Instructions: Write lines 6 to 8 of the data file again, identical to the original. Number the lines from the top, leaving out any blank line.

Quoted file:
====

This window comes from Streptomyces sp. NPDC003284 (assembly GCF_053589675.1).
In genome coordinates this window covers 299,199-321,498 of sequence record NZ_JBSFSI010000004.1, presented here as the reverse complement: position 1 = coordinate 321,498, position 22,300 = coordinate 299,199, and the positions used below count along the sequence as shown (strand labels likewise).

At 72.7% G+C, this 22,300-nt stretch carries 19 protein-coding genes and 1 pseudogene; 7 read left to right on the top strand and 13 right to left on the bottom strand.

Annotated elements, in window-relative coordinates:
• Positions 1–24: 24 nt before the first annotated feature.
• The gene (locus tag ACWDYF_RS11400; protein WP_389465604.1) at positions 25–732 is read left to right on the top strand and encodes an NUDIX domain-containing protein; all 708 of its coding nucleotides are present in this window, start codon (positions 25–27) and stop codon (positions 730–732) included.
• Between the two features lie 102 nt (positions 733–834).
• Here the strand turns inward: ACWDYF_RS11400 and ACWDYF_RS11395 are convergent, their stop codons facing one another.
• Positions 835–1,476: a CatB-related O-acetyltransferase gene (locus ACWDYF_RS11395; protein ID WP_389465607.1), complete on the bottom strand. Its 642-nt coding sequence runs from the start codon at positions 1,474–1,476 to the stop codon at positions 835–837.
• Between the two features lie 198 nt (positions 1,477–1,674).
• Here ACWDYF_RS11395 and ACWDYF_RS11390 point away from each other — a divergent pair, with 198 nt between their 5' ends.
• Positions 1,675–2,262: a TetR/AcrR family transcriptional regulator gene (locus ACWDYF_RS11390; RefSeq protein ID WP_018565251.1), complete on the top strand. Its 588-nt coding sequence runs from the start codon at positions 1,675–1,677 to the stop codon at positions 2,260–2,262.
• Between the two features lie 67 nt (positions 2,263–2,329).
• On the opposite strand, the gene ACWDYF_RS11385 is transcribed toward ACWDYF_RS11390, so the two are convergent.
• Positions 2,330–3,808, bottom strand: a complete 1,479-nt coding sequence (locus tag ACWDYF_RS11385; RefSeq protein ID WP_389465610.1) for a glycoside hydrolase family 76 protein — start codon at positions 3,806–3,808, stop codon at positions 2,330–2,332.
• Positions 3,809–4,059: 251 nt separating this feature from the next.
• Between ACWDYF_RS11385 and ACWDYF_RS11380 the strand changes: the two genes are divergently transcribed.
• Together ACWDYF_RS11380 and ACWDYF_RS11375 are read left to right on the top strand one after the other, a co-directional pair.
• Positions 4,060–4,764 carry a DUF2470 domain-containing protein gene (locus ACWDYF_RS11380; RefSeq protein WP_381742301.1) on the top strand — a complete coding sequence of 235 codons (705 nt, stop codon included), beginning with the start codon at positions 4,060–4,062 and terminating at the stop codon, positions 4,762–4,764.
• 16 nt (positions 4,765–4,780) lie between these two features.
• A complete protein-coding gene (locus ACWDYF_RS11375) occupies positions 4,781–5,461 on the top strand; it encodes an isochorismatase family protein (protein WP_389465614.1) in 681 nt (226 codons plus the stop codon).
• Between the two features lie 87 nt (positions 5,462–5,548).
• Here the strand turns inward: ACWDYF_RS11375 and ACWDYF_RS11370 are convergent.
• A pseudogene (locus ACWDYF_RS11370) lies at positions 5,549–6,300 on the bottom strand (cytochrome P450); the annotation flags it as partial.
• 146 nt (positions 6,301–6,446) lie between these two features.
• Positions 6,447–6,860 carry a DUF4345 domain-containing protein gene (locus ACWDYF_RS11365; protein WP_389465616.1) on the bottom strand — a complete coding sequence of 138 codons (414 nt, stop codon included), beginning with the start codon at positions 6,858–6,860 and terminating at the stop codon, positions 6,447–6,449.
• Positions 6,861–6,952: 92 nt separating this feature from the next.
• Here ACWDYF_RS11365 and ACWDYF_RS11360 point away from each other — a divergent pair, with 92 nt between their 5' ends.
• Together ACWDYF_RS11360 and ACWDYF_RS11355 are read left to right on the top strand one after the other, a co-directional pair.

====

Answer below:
• The gene (locus tag ACWDYF_RS11400; protein WP_389465604.1) at positions 25–732 is read left to right on the top strand and encodes an NUDIX domain-containing protein; all 708 of its coding nucleotides are present in this window, start codon (positions 25–27) and stop codon (positions 730–732) included.
• Between the two features lie 102 nt (positions 733–834).
• Here the strand turns inward: ACWDYF_RS11400 and ACWDYF_RS11395 are convergent, their stop codons facing one another.